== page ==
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DSum syntax issue

Posted on 2016-07-23
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Last Modified: 2016-07-24
What is wrong with this:  (used on a form.  And AppliedToOpenOrdRecID and txtOpenOrderRecID are both numeric values)

Me.txtInventoryAppliedQty = Nz(DSum("[Quantity Out]", "tblInventoryDetail", "[AppliedToOpenOrdRecID] = Me!txtOpenOrderRecID, 0)
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Question by:SteveL13
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Rey Obrero earned 500 total points
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you lack the "&" symbol and a closing parenthesis ")"  before ",0)"

if "[AppliedToOpenOrdRecID]" is number

Me.txtInventoryAppliedQty = Nz(DSum("[Quantity Out]", "tblInventoryDetail", "[AppliedToOpenOrdRecID] =" & Me.txtOpenOrderRecID), 0)

if "[AppliedToOpenOrdRecID]" is Text

Me.txtInventoryAppliedQty = Nz(DSum("[Quantity Out]", "tblInventoryDetail", "[AppliedToOpenOrdRecID] ='" & Me.txtOpenOrderRecID & "'"), 0)


note: at this point for so many instances, you should have learned this syntax already.
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by:Jim Dettman (Microsoft MVP/ EE MVE)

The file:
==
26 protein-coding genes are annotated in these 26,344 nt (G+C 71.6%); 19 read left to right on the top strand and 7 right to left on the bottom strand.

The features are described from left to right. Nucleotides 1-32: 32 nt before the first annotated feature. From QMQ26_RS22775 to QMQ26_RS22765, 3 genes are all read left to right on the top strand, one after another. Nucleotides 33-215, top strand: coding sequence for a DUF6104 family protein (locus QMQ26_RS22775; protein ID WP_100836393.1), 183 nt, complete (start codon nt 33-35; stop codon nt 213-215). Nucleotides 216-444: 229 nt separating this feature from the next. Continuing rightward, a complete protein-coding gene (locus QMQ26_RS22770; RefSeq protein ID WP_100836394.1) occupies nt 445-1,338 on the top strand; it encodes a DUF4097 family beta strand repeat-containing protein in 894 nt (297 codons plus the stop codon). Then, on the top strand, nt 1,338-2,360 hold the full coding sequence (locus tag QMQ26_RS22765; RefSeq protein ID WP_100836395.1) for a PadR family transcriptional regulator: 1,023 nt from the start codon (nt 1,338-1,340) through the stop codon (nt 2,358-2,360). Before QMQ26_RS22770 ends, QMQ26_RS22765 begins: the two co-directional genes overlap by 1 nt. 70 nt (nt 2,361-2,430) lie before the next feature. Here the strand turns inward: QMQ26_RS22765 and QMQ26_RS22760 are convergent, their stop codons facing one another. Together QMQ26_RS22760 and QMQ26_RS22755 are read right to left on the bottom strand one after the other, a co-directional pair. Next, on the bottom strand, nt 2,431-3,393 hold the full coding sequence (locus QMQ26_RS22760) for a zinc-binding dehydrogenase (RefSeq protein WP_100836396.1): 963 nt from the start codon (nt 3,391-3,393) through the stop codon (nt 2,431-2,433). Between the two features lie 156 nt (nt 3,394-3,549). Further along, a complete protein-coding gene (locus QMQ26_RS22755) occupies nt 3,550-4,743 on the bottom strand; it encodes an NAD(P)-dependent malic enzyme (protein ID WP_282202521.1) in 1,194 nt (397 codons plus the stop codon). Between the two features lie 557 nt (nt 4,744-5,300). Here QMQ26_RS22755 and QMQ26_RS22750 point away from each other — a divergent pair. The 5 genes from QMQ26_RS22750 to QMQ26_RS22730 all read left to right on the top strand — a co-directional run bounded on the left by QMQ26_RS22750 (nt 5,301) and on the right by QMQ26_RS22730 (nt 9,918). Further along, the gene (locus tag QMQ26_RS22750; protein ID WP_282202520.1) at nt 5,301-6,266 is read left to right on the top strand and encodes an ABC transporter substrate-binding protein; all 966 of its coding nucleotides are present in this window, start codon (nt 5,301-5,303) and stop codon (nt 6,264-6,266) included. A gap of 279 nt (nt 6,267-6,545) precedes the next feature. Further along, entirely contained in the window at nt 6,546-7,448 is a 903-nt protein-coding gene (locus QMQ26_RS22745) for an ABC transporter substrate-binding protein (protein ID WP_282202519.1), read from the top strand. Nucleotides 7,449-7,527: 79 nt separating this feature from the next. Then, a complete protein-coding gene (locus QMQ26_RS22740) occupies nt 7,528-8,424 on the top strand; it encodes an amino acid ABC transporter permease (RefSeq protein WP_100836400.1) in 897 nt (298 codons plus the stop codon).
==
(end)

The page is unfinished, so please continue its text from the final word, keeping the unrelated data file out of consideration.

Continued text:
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Steve,

<<note: at this point for so many instances, you should have learned this syntax already.>>

 I'm sorry, but I have to say I would second that.  You've been asking this same question over and over for some time now.  

 We have pointed out what your doing wrong, and also have suggested many times now that you do it this way:

 Dim strWhere as string

strWhere = "[AppliedToOpenOrdRecID] = " & Me!txtOpenOrderRecID
Me.txtInventoryAppliedQty = Nz(DSum("[Quantity Out]", "tblInventoryDetail",strWhere), 0)

which your still not doing.

Doing this allows you to put a break point or a stop in place and inspect strWhere to see exactly what the statement sees when it executes if your having a problem.

If you do this, it will help a lot and in that you'll be able to see where your mistake is.  Please start doing this.

Also please read:

https://www.experts-exchange.com/articles/12/Dlookup-and-the-Domain-Functions.html

about half way down, that article deals with putting things inside a string (which is what the WHERE argument is), including other strings.

While we want to help in every way possible, most of us like to see some effort on your part in trying to learn what you have been having a problem with.

Thanks,
Jim.
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